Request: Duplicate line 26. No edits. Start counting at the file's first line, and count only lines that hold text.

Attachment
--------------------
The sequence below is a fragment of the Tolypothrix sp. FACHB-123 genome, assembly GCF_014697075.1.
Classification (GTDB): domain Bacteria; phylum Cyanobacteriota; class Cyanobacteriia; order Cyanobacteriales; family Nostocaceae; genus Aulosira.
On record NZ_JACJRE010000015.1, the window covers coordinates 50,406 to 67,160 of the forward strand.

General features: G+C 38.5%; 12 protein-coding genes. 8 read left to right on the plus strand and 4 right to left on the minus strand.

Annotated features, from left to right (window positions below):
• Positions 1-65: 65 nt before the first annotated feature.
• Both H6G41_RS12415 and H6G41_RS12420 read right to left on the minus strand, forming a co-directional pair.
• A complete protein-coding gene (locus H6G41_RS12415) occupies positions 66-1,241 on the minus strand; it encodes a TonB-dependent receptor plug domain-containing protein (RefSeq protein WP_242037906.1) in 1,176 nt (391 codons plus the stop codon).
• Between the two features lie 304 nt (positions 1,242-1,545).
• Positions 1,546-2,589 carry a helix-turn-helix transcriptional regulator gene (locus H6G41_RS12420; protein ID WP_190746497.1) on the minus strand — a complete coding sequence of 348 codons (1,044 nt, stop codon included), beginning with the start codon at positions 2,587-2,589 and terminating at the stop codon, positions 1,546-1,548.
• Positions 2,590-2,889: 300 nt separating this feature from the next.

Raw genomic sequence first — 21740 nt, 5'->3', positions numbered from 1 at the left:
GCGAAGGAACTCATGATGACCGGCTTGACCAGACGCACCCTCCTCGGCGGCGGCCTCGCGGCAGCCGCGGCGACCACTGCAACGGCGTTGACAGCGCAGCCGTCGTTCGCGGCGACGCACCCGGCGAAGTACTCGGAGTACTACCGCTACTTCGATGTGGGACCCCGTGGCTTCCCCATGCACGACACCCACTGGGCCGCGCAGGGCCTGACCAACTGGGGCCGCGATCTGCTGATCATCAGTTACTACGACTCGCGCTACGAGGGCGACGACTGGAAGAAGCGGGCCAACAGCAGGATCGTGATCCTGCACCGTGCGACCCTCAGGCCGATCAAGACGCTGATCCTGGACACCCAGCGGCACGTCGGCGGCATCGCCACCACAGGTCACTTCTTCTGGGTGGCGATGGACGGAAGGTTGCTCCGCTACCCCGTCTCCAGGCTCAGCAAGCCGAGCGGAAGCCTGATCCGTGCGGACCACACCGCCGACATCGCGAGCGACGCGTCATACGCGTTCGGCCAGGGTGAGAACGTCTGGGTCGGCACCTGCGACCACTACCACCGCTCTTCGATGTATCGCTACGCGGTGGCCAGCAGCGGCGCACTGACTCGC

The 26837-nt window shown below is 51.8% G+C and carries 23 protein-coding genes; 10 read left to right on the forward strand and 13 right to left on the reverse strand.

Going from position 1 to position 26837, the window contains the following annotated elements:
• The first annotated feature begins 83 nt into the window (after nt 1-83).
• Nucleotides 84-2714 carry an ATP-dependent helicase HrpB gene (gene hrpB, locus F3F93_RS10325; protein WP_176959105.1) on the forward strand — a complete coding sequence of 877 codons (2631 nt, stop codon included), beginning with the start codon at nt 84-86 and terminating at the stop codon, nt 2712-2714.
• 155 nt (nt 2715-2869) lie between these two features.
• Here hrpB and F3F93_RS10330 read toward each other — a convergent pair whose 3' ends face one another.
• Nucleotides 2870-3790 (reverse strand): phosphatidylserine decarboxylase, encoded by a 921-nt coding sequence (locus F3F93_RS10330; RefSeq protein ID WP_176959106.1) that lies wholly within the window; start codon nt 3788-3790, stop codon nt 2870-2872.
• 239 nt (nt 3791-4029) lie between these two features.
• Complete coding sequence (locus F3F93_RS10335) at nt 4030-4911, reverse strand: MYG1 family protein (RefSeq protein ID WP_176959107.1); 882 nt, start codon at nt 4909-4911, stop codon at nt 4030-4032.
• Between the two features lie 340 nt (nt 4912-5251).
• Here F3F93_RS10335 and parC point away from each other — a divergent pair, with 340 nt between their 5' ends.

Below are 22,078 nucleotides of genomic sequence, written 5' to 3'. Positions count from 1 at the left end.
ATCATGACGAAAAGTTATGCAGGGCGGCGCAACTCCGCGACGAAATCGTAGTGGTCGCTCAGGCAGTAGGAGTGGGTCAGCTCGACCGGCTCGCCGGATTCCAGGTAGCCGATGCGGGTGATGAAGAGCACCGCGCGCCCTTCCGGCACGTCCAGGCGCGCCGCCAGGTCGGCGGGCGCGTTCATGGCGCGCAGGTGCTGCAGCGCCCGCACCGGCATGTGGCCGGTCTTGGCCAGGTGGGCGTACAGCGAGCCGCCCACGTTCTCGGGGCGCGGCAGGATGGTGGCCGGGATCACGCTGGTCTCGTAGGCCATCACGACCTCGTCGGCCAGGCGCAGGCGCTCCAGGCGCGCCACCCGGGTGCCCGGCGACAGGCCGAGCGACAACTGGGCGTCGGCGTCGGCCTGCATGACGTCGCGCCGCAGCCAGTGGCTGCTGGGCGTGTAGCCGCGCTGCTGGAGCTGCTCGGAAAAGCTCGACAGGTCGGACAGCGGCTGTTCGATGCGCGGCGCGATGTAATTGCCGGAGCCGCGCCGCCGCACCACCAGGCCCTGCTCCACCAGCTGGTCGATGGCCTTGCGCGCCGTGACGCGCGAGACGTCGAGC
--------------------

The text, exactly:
ATCATGACGAAAAGTTATGCAGGGCGGCGCAACTCCGCGACGAAATCGTAGTGGTCGCTCAGGCAGTAGGAGTGGGTCAGCTCGACCGGCTCGCCGGATTCCAGGTAGCCGATGCGGGTGATGAAGAGCACCGCGCGCCCTTCCGGCACGTCCAGGCGCGCCGCCAGGTCGGCGGGCGCGTTCATGGCGCGCAGGTGCTGCAGCGCCCGCACCGGCATGTGGCCGGTCTTGGCCAGGTGGGCGTACAGCGAGCCGCCCACGTTCTCGGGGCGCGGCAGGATGGTGGCCGGGATCACGCTGGTCTCGTAGGCCATCACGACCTCGTCGGCCAGGCGCAGGCGCTCCAGGCGCGCCACCCGGGTGCCCGGCGACAGGCCGAGCGACAACTGGGCGTCGGCGTCGGCCTGCATGACGTCGCGCCGCAGCCAGTGGCTGCTGGGCGTGTAGCCGCGCTGCTGGAGCTGCTCGGAAAAGCTCGACAGGTCGGACAGCGGCTGTTCGATGCGCGGCGCGATGTAATTGCCGGAGCCGCGCCGCCGCACCACCAGGCCCTGCTCCACCAGCTGGTCGATGGCCTTGCGCGCCGTGACGCGCGAGACGTCGAGC